An example of successful management actions that have proven to alleviate resource pressures was illustrated in another 2013 report called "An Integrated Biogeographic Assessment of Reef Fish Populations and Fisheries in Dry Tortugas: Effects of No-take Reserves." The report finds that fish populations as well as commercial and recreational anglers have benefited from the "no-take" protections in Tortugas Ecological Reserve, located in Florida Keys National Marine Sanctuary.
Coastal Californian waters, managed by the Office of National Marine Sanctuaries.
In 2013, NOAA began a public process to review the boundaries for Gulf of the Farallones and Cordell Bank national marine sanctuaries off the coast of northern California. The sanctuaries, established by Congress in the 1980s, together protect nearly 2,000 square miles of ocean near the coast of San Francisco. The proposed expansion area is north of the existing sanctuaries and extends from Bodega Bay in Sonoma County to Alder Creek in Mendocino County. This area encompasses Point Arena, known as North America's most intense "upwelling" site, which is home to diverse species and a productive ecosystem.
NOAA is reviewing public comments to determine if an expansion is beneficial, and if so, will prepare a draft environmental impact statement (EIS) to assess expansion alternatives. Any draft EIS will be subsequently prepared through a public process under the National Environmental Policy Act. Once a draft EIS is completed, it will be opened for public comment again before final action is taken. This process will not result in significant amendments to the regulations for the current sanctuaries.
Opening of the Lahaina Courthouse in Hawaii.
The Office of National Marine Sanctuaries was pleased to complete three major construction projects this year.
In August, a grand reopening of exhibits at the Old Lahaina Courthouse took place in Hawaii. Since 2009, the Office of National Marine Sanctuaries, the National Marine Sanctuary Foundation, NOS, and the NOAA Pacific Services Center have partnered with the Lahaina Restoration Foundation to design, fabricate, and install interpretive exhibits throughout the Old Lahaina Courthouse to build community awareness, support environmental education, and enhance understanding of local cultures. A variety of exhibits describe Lahaina throughout different periods in history, including pre-contact, monarchy, missionaries, whaling, plantations, and tourism.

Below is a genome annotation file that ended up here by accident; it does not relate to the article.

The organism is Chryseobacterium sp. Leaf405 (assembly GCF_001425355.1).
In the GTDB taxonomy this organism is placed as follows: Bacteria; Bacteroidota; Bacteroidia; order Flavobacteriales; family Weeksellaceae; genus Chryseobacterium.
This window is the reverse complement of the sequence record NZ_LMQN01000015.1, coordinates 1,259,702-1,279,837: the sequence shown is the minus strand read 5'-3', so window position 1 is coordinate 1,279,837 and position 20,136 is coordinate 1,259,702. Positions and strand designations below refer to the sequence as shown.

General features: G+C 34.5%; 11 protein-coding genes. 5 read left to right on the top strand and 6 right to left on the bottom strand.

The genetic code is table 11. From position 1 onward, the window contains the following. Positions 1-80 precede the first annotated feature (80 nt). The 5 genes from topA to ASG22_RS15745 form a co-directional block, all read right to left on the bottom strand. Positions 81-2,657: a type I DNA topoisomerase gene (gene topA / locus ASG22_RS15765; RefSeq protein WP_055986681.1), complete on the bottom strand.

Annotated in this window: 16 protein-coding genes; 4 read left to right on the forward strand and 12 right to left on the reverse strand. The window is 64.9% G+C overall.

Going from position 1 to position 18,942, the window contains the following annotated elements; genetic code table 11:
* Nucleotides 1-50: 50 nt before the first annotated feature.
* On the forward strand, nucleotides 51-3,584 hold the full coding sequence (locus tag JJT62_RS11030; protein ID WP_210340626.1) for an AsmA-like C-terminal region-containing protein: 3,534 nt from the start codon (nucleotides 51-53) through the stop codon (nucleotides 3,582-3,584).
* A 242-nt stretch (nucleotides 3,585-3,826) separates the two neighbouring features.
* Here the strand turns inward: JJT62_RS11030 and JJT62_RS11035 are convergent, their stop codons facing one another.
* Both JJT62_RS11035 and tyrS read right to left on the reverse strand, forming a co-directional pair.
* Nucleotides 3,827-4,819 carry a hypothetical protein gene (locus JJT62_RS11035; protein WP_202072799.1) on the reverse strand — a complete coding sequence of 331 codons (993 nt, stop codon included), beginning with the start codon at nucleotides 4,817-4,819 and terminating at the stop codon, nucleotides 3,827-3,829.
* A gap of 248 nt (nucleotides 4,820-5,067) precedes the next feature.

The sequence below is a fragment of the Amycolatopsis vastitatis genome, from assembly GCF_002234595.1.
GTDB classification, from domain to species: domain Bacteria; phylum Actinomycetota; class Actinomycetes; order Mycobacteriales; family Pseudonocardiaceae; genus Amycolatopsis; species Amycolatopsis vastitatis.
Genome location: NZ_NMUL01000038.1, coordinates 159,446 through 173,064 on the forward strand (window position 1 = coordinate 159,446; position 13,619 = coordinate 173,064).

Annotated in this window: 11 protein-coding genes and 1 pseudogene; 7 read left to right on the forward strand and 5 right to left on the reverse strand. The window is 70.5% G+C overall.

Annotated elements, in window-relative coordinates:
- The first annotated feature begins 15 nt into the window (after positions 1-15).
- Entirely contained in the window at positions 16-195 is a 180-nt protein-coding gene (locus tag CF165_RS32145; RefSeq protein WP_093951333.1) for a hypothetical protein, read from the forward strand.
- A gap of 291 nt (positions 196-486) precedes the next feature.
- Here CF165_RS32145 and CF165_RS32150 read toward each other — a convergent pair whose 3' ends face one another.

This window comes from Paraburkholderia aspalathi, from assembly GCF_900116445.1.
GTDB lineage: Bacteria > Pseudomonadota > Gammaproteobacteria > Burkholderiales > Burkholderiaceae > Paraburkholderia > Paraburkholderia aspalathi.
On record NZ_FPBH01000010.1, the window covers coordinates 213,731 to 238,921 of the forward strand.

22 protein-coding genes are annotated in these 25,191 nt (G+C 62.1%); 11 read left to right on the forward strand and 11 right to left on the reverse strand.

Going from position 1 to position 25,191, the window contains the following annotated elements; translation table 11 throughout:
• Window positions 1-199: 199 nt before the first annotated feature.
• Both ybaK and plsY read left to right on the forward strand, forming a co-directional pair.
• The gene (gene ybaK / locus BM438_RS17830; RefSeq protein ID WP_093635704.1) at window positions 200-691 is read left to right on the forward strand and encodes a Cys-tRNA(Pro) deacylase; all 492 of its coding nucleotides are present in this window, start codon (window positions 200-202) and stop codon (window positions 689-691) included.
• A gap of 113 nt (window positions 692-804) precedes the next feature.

In August, Channel Islands National Marine Sanctuary (CINMS) celebrated with the University of California, Santa Barbara (UCSB) at the opening of its new Ocean and Science Education Building near Campus Point. The university teamed up with NOAA to construct the 15,000-square-foot, “green” multipurpose building. One half of the building will house the new headquarters for CINMS, which protects approximately 1,470 square miles of marine resources, sea life, and habitats surrounding San Miguel, Santa Rosa, Santa Cruz, Anacapa, and Santa Barbara islands. The other half of the building will house the Outreach Center for Teaching Ocean Science, a collaborative project between UCSB’s Marine Science Institute and CINMS that will give more than 40,000 students of all ages the opportunity to study marine sciences and ocean conservation each year.
In April, a ceremony was held to celebrate completion of the Channel Islands Boating Center, located in Oxnard, Calif. The new 15,000-square-foot waterfront facility will be operated by California State University Channel Islands in support of their boating and sailing education courses, and will also be open to the general public. Guests will enjoy tours of the center’s wide variety of engaging and interactive exhibits, which were developed by the Office of National Marine Sanctuaries. Interactive content and displays will help to convey the importance of our national marine sanctuaries, inspire youth and adult visitors with the adventure of boating at the Channel Islands, and teach safe and environmentally responsible boating practices.